bikelane2SPRINGFIELD — As a Chicagoan, State Senator Natalie Toro frequently bikes to and from work, home and businesses in the community. From these two wheels, she has noticed a glaring need for transportation plans to prioritize the safety of cyclists and introduced legislation to better describe safety features of existing bike paths and ensure cyclists are prioritized in future transportation plans.  

“It can be jarring to follow a designated bike lane and then feel the rush of cars driving past you. Some lanes are shared with traffic or are not as separated as they appeared from routing services,” said Toro (D-Chicago). “My legislation will establish clear classes of bike lanes to avoid confusion for cyclists choosing routes they feel comfortable with.”

Senate Bill 3202 would allow cities and counties to create bicycle transportation plans. These plans may include estimating the number of cyclists coming through the area, allowing planners and developers to use a data-informed approach when determining the number of bike lanes needed and potential new routes. Additionally, Toro’s bill would create four different classifications of bikeways — exclusive, shared, semi-exclusive or completely separate from motorists and pedestrians. Local governments will be required to include maps of the existing bikeways and their classifications in the transportation plans, allowing cyclists to make informed decisions on the routes they take.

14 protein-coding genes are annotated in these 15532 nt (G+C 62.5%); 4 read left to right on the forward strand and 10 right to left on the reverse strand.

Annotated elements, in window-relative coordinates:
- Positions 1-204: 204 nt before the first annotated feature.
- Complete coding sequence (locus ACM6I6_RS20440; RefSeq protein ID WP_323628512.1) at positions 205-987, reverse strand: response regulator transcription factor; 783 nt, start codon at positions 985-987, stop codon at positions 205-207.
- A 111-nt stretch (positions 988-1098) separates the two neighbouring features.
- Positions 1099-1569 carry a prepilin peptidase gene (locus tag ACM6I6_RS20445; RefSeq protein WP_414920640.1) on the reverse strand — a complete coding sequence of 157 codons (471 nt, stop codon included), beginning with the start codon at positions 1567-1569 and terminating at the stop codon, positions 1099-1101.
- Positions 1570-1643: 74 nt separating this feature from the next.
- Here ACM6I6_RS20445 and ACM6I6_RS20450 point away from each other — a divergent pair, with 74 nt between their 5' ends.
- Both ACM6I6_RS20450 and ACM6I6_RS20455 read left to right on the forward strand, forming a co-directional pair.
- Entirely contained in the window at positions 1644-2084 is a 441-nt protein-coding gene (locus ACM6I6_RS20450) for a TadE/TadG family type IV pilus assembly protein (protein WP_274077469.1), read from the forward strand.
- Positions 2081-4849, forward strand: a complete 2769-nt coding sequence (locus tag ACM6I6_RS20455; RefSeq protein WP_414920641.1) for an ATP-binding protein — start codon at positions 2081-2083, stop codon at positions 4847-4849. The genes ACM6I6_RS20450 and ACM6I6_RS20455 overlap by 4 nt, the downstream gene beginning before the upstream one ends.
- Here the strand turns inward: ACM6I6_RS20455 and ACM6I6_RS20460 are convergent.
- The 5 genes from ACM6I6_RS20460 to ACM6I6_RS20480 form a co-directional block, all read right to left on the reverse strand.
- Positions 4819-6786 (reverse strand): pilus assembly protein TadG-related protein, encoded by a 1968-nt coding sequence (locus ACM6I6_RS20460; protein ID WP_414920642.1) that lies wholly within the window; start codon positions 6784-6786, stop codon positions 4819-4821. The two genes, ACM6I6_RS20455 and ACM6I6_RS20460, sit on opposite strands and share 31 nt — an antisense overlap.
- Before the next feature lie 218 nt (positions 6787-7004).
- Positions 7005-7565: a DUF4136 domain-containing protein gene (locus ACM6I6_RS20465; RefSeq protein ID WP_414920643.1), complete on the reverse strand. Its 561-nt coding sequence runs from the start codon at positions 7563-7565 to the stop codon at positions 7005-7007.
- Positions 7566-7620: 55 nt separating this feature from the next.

Currently, there are only two classifications of bikeways — shared facilities with both vehicles and bicycles operating on the through lanes, and pathways on a street right-of-way. This means bikers do not have all the information on how separate the lanes are from traffic, which may influence their preferred route.

“Like many Chicagoans, I love to bike through the city. It is nice to feel the fresh air, get exercise and be more environmentally conscious. With so many benefits, we should encourage biking even more by making sure our cyclists are safer,” said Toro. “Establishing different classes of bike lanes and setting up requirements for local governments to include bike transportation plans will help keep bikers out of harm’s way.”

Senate Bill 3202 could be heard in the Senate Transportation committee as early as next week.